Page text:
At the event in Charlotte, four teams were judged on their projects’ use of the technology. The winning project allowed office workers in separate locations to communicate through real-time video streaming.

In another display, a videographer who sometimes waits three hours for a 5.6GB video file to upload, accomplished the task in less than six seconds while connected to DC74’s gigabit technology.

Fitzpatrick says as the service becomes more affordable, he envisions a multitude of companies joining in, from coffee houses offering Wi-Fi to any company that needs to transfer large files.
EPB, Chattanooga’s power and telecommunications company, owns and operates the nation’s first gigabit network. Danna Bailey, EPB spokeswoman, says the high-speed option isn’t the most popular choice for businesses in the eight-county region EPB serves. But it makes a difference for select customers.

“We have a customer who is a radiologist who connected his office and his home with gigabit service,” Bailey says. “He’s able to reduce the time it takes to download and read images and diagnose problems by almost a day.”

About 5,000 of EPB’s 72,000 Internet customers in Chattanooga are businesses. Gigabit customers pay $500 per month.

Other customers include those in the technology field, including software developers and data centers, and a large insurance company with agents who more easily work from home with faster connections. Even EPB find the speeds helpful when storms knock out power and employees work from home to resolve issues.

“We see Internet today as being critical infrastructure like electric power was in the 20th century,” Bailey says. “Communities won’t be able to compete if they don’t have access to it.”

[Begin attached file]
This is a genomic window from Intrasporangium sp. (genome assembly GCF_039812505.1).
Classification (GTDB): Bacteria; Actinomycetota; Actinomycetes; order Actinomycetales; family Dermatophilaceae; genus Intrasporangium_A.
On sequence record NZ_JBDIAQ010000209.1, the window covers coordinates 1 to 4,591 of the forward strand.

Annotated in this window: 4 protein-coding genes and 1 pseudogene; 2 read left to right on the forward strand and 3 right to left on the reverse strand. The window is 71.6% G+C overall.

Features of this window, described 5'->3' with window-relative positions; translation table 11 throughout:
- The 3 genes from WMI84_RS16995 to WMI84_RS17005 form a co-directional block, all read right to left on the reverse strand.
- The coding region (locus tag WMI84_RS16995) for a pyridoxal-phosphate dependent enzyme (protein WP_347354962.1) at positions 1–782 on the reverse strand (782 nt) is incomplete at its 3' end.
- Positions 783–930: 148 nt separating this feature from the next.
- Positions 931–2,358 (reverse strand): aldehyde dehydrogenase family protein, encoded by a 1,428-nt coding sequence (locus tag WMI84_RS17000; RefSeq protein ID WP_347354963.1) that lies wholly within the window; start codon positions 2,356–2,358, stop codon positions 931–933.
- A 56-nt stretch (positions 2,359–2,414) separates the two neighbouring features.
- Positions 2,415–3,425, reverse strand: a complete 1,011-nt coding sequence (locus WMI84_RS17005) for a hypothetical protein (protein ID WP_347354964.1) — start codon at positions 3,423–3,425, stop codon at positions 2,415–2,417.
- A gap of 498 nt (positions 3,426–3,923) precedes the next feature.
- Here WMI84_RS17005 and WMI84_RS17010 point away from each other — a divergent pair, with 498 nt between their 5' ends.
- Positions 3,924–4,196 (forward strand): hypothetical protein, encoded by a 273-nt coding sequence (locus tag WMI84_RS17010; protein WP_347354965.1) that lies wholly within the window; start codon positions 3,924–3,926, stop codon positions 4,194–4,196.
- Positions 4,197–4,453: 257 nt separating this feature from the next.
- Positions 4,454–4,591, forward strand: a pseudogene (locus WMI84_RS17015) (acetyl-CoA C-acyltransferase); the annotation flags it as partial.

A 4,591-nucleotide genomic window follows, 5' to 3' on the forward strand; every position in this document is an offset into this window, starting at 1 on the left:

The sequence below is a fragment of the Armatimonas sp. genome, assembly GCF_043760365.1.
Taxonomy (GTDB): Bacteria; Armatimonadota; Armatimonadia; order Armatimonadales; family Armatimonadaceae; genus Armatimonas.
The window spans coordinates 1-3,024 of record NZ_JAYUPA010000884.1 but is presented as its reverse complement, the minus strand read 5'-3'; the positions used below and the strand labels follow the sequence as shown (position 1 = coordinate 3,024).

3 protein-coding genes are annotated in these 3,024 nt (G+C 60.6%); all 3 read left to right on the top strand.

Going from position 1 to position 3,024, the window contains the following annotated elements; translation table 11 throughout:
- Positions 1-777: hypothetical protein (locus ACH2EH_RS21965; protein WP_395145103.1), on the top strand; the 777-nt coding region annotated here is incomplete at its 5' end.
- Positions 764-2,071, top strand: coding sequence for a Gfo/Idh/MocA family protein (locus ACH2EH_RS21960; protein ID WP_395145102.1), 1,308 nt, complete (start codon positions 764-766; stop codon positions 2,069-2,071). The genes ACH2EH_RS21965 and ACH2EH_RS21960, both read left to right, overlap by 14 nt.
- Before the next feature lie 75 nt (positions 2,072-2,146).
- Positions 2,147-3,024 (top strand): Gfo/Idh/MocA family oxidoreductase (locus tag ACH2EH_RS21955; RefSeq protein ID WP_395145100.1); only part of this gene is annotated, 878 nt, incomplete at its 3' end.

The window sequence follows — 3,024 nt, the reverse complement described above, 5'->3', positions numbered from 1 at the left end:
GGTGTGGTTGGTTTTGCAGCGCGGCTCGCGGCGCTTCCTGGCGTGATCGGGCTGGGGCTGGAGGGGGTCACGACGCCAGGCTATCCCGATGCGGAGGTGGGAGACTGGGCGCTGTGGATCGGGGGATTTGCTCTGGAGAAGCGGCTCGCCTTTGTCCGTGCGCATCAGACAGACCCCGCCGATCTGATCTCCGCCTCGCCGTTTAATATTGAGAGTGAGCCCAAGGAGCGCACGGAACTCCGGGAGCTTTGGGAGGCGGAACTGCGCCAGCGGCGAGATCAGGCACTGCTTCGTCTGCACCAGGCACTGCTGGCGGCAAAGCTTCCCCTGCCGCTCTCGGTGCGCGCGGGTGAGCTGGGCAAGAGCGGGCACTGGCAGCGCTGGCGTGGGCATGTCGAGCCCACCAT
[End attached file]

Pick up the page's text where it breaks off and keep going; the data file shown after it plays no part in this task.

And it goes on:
Comporium executives visited Chattanooga and Kansas City to get a read on the market before launching Zipstream in 2014.

“We came away absolutely convinced that while we could debate whether anyone was using a full gig for their job, it was indisputable that people and businesses were moving there for those reasons,” says Matt Dosch, executive vice president at Comporium.

Since launching in Rock Hill’s downtown Knowledge Park, Comporium has expanded the network to suburban business parks. By the end of summer, the service is slated to be available to 225 neighborhoods comprising 15,000 homes.

“The hope is that the existence of gigabit will attract coders, photographers and other businesses that upload and download a lot of files,” Dosch says. “We’re very pleased and continuing to accelerate our deployment based on the reception we’ve gotten.”

The coming of Google Fiber and AT&T GigaPower boosts the perception that Charlotte is a progressive place to grow a tech business, says Dan Roselli, owner of Packard Place, Charlotte’s tech accelerator. Its high-speed fiber connection was installed more than a year ago.

“I think right now a gigabit connection is important to 0.05% of Charlotte’s population,” Roselli says. “That core small group has already found a way to get it.”
So what happens when the service is available to the entire city?

“What types of things could you develop if we took the bandwidth constraints off?” Roselli asks. “Those ideas are just in the formation stage, and I think that reality will come – like with cellphones – and we will wonder how we lived without it.”

Laura Williams-Tracy is a Charlotte-based freelance writer who can be reached at laura@lwtcommunications.bz.

Back to In The News

To receive updates regarding our latest products and services
Follow us on Twitter, Facebook, or CN2—Local News